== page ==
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10 Funny Japanese Phrases and Proverbs for Everyday Situations

If you’re trying to get the hang of Japanese, a proverb or two from Japan can help you pick up authentic language skills while keeping you motivated.

Japanese proverbs can also provide a foreigner with some insight into Japanese culture and humor.

In this post, you will find 10 funny Japanese proverbs for everyday situations, their meanings and how they are used.


1. 蛇足 — Snake legs

Hiragana: だそく
Romaji: Dasoku

When was the last time you saw a snake with legs? Snakes get around pretty well without little feet, making the idea of “snake legs” pretty useless. This expression means that something is particularly unnecessary, useless or possibly dangerous.

This expression probably came from an ancient Chinese proverb with a similar meaning.

Did you ever have a fight with a partner or sibling when you said that one thing that just went too far? It would be a “snake legs” remark.

2. 花より団子 — Dumplings over roses

Hiragana: はなよりだんご
Romaji: Hana yori dango

This Japanese proverb is also known as “Dumplings rather than flowers.” This is used to describe someone who prefers substance over trinkets and tends to be more practical in what they enjoy instead of showy.

Or maybe someone who just really likes dumplings.

For example, do you know someone who doesn’t get really excited over a bouquet of roses or jewelry as a gift, but gets pretty pumped over a new tool set or art supplies? They’re definitely a “dumplings over roses” kind of person.

If you’re not particular about either, you might just be a rose dumpling sort of person. Yum.

3. 耳に胼胝ができる — I’m growing a callus in my ear

Hiragana: みみに たこが できる
Romaji: Mimi ni tako ga dekiru

The mental image this Japanese proverb projects isn’t pretty. Neither is having to hear the same thing over and over.

In Japan, to “grow a callus in your ear” means that you’re sick of hearing the same thing over and over again to the point that your ears build protective tissue to block out the nonsense.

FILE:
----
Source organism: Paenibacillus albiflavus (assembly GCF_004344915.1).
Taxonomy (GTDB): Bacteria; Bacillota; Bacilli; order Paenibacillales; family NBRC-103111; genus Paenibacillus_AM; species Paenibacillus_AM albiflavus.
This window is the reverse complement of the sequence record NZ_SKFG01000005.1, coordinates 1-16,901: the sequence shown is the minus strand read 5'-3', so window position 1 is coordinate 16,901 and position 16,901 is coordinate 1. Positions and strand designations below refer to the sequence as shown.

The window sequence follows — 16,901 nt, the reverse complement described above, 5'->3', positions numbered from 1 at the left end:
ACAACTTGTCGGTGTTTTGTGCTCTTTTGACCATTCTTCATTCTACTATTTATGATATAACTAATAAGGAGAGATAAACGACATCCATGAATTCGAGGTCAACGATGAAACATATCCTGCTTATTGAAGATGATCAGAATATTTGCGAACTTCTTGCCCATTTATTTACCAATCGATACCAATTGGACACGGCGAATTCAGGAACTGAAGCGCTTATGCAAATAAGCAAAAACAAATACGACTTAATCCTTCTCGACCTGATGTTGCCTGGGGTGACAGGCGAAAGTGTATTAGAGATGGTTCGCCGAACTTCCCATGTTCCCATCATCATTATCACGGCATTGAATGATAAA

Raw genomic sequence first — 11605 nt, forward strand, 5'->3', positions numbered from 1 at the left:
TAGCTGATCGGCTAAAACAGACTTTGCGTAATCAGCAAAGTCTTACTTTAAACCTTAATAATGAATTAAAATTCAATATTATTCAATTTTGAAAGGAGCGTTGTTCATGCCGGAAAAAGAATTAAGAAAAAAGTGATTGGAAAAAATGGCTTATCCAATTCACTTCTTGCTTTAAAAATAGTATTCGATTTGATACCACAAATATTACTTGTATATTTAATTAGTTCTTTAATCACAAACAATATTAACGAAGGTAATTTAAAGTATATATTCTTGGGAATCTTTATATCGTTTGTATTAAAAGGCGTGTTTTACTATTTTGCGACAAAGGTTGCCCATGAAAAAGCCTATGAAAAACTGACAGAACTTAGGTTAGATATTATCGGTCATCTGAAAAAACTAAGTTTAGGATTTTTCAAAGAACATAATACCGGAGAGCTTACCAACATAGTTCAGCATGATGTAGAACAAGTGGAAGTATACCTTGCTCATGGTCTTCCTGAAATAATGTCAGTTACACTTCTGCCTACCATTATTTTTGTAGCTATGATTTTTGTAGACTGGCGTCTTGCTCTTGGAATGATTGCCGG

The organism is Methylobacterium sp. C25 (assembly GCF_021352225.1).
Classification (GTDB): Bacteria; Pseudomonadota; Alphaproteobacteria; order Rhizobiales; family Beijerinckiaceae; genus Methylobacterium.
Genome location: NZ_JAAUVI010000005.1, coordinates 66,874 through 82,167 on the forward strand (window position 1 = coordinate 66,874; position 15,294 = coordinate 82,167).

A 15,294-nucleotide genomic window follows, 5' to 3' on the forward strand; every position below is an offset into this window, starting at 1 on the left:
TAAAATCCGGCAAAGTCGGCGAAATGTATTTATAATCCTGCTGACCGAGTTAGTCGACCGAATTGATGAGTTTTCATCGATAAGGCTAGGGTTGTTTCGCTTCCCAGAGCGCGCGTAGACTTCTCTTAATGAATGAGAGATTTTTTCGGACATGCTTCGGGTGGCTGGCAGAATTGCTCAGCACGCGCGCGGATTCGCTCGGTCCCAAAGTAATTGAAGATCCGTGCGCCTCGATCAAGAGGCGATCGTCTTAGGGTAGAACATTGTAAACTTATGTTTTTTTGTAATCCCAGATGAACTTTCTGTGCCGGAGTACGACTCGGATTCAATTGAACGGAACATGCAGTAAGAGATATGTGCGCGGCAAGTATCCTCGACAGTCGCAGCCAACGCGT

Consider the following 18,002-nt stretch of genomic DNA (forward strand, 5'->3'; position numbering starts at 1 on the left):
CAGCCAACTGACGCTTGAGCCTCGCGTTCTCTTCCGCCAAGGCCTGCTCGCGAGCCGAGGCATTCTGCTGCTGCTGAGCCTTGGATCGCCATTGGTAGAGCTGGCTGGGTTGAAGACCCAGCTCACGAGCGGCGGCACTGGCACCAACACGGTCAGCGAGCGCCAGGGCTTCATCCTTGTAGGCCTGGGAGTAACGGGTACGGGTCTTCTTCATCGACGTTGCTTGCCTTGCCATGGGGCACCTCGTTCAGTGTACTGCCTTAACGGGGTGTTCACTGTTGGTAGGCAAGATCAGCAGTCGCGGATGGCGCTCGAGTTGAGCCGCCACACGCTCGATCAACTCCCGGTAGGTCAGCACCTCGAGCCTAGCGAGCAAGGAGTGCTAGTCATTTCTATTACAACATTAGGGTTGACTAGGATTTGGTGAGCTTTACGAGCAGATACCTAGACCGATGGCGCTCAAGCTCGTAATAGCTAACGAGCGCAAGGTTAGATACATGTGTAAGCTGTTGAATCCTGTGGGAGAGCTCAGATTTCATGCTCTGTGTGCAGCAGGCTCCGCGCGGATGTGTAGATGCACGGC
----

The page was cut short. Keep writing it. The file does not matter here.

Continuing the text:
Remember when you were a kid and your mom reminded you 10 times a day to clean your room? Chances are your ears built up a metaphorical callus to hearing the same request over and over. Hopefully, you cleaned your room.

4. イタチの最後っ屁 — A mink’s/weasel’s last fart

Hiragana: いたちの さいごっぺ
Romaji: Itachi no saigoppe

Ah yes, good old Japanese fart humor.

This Japanese proverb refers to one’s final resort in a difficult situation. For our dear mink, it’s one last fart to get its attacker to leave it be.

Let’s say you ordered a box of blue hairpins on Amazon. When the box arrives, it’s full of yellow hairpins. You contact Amazon. Amazon sends a replacement. The replacement is similarly incorrect. Your last resort is to threaten to sue Amazon. This would be you, the weasel, using your last fart.

5. 女三人寄れば 姦しい — Whenever three women gather it is noisy

Hiragana: おんな さんにん よれば かしましい
Romaji: Onna san nin yoreba kashimashii

As a woman, I’ll say this proverb is fair. However, there’s a bit of wordplay in this proverb that you might not pick up on if you’re not a native speaker.

The kanji for 姦 (かん) – “noisy” is composed of three of the kanji for 女 (おんな) – “woman.” 三 (さん) – “three” is also used in the proverb, making the whole thing one big pun and play on written words.

There isn’t really much of a situational example for this proverb. When three girlfriends get together, there’s usually some boisterous laughter. As there should be!

6. 犬猿の仲 — A dog-and-monkey relationship

Hiragana: けんえんのなか
Romaji: Ken-en no naka

There are frenemies. There are enemies. And then there are super enemies.